Monday, June 24, 2013

A Peculiar Paperback Plus a Pair of Pencil Pushers

I don't normally post updates about a book's second release, but when it includes so much extra content I felt I had to make an exception.

The paperback release of Miss Peregrine's Home for Peculiar Children includes not only an interview with the author, but also extra peculiar pictures and the entire first chapter from the upcoming sequel, Hollow City (due out in January 2014).


Here's one of the exchanges interviewer Jason Rekulak and Ransom had in their conversation:
Can you tell us how you came to write this book?
Which came first: the story or the photographs?


I have no idea where most of my ideas come from, but Miss Peregrine has a very specific origin story. A few years ago, I started collecting vintage snapshots—the kind you can find in loose piles at most flea markets for fifty cents or a buck apiece. It was just a casual hobby, nothing serious, but I noticed that among the photos I found, the strangest and most intriguing ones were alwasy of children. I began to wonder who some of these strange-looking children had been—what their stories were—but the photos were old and anonymous and there was no way to know. So I thought: If I can't know their real stories, I'll make them up.

The photographs came first, but I never stopped collecting. Even as I was writing the story I was finding more photographs to work in. Ultimately, the photos and the story influenced each other. Sometimes I'd find a new photo that just demanded to be included in the story, and I'd find a way to work it in; other times I'd look for a certain type of photo to fit a story idea I had. It was a fun, strange, organic writing process, unlike anything I'd attempted before.

Borrowed from The Soul Sisters
Also, technically not from their Powell's stop,
but my camera refused to offer an in-focus picture.
But that's not all! Ransom also happened to stop by Powell's City of Books last week along with the talented and effervescent Tahereh Mafi and the two were kind enough to sign some books and answer some more questions.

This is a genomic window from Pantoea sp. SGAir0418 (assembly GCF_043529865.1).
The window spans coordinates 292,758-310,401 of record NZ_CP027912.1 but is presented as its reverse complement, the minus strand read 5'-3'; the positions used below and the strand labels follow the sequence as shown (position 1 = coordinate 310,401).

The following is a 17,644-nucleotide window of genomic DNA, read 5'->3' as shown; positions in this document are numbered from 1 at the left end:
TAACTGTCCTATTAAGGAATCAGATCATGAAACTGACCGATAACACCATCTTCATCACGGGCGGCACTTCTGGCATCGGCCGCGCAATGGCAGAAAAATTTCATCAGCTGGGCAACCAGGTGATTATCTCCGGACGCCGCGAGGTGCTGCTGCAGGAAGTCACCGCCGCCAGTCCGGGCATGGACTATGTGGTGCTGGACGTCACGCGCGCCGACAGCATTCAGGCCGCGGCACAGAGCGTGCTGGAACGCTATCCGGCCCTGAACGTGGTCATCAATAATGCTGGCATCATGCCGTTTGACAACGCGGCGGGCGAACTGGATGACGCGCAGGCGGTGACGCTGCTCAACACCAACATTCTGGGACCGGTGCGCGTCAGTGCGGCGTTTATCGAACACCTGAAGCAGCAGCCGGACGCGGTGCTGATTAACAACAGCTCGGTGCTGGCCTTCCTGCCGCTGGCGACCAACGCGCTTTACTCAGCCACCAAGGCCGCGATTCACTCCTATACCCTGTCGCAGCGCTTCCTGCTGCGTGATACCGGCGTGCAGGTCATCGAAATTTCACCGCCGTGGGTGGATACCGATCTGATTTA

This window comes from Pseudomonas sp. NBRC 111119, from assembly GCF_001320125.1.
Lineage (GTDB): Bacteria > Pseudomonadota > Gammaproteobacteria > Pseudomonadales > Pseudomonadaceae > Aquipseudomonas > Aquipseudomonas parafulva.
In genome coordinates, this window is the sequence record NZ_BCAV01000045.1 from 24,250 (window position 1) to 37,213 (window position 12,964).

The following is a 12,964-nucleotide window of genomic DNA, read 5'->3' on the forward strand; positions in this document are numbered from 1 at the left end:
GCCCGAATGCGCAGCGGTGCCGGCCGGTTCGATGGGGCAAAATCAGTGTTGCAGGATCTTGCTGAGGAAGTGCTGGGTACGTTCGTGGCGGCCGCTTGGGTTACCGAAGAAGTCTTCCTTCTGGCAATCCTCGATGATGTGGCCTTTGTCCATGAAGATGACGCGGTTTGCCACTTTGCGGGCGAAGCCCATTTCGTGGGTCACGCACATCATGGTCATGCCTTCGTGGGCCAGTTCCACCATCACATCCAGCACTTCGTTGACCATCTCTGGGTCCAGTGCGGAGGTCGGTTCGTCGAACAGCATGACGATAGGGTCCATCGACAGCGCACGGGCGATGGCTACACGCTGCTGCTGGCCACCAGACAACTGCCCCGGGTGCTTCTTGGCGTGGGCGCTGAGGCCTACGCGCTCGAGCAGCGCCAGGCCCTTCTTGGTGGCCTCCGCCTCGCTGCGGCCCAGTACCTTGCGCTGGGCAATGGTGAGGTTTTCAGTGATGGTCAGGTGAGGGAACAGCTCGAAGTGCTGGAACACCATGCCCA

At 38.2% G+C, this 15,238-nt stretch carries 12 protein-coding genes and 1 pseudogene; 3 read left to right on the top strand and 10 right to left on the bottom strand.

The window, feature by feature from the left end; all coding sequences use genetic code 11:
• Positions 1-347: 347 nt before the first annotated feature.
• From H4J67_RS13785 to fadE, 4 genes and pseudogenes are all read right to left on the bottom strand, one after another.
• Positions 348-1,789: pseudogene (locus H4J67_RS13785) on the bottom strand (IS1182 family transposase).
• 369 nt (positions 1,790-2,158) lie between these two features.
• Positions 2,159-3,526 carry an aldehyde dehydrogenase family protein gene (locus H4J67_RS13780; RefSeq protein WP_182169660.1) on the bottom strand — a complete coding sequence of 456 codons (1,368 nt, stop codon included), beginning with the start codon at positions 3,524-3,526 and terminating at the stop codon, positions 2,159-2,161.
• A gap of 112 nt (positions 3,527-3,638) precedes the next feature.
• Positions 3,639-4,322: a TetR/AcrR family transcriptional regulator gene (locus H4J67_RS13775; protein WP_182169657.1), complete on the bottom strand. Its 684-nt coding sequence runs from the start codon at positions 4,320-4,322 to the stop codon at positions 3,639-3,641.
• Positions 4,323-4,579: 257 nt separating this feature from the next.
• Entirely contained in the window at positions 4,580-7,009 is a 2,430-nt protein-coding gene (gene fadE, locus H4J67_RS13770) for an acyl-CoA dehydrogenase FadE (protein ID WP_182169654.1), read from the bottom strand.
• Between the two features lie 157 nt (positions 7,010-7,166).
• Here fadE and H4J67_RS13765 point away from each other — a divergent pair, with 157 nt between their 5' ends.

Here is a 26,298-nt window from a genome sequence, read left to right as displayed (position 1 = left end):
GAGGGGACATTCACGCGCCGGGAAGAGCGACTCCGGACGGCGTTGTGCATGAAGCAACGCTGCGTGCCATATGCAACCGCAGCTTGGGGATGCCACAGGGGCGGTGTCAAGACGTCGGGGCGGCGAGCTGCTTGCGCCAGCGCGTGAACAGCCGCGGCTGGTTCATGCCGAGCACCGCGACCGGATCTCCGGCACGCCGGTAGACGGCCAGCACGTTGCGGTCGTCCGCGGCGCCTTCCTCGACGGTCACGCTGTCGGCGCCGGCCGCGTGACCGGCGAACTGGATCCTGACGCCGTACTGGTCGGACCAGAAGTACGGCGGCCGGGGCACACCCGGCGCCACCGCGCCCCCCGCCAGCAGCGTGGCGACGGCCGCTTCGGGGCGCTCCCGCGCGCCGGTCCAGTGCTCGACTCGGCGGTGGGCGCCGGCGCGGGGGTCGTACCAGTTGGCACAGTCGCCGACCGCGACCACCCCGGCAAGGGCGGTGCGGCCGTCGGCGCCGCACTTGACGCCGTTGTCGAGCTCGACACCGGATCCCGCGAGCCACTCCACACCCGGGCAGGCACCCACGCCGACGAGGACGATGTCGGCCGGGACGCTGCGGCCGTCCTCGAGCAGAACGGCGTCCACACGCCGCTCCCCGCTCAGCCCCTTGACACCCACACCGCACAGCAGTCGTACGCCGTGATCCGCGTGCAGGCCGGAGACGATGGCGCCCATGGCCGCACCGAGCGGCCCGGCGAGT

Not only did we learn that Ransom is a giant among men, but also that both authors tend to evade tricky questions by complimenting the complexity of it. Okay, not really, but I did manage to ask a couple questions pertaining to both their books/series that had them a bit stumped (yay me!).

Firstly, was there a rule book for writing invisible characters — not a rule book, but definitely a council — and secondly, if their background or education had prompted their decision to write about the future (Shatter Me) or the past (Miss Peregrine) — not particularly, though Ransom's photographs obviously steered him towards the historical side.

Overall both authors did a great job offering insights into their novels and their writing, as well as keeping a humorous and personable atmosphere to the event. Though we didn't quite fill up Powell's Pearl Room in bodies, there were quite a few times we filled it with laughter.

Plus I got a really spiffy signature on my paperback! I was a little worried at first because most of the first few pages are completely dark, including the title pages, but Ransom obviously knows his own book and brought a gold sharpie for his signatures. Pretty nifty, no?

Unfortunately I haven't gotten my hands on the Shatter Me paperback yet, or else I would have gotten Tahereh's signature as well. Ah well, no harm in waiting a few more years, eh?

In closing, I'd definitely recommend grabbing copies of both authors' series. As far as Miss Peregrine goes, if you're looking for a very traditional copy that looks like it might be a classic, I'd go for the hardcover copy. But if you're looking for something a bit softer with just as much polish and extra goodies, I'd grab the paperback.



~Miss Peregrine's Home for Peculiar Children~
Miss Peregrine’s Peculiar Children
Book 1

By Ransom Riggs
Amazon ~ Powell's ~ Jan's Paperbacks

My Review




~Shatter Me~
Shatter Me
Book 1

By Tahereh Mafi
Amazon ~ Powell's ~ Jan's Paperbacks

My Review


Disclaimer: Miss Peregrine’s Home for Peculiar Children paperback was provided to me by Eric Smith at Quirk Books in exchange for a fair and honest review.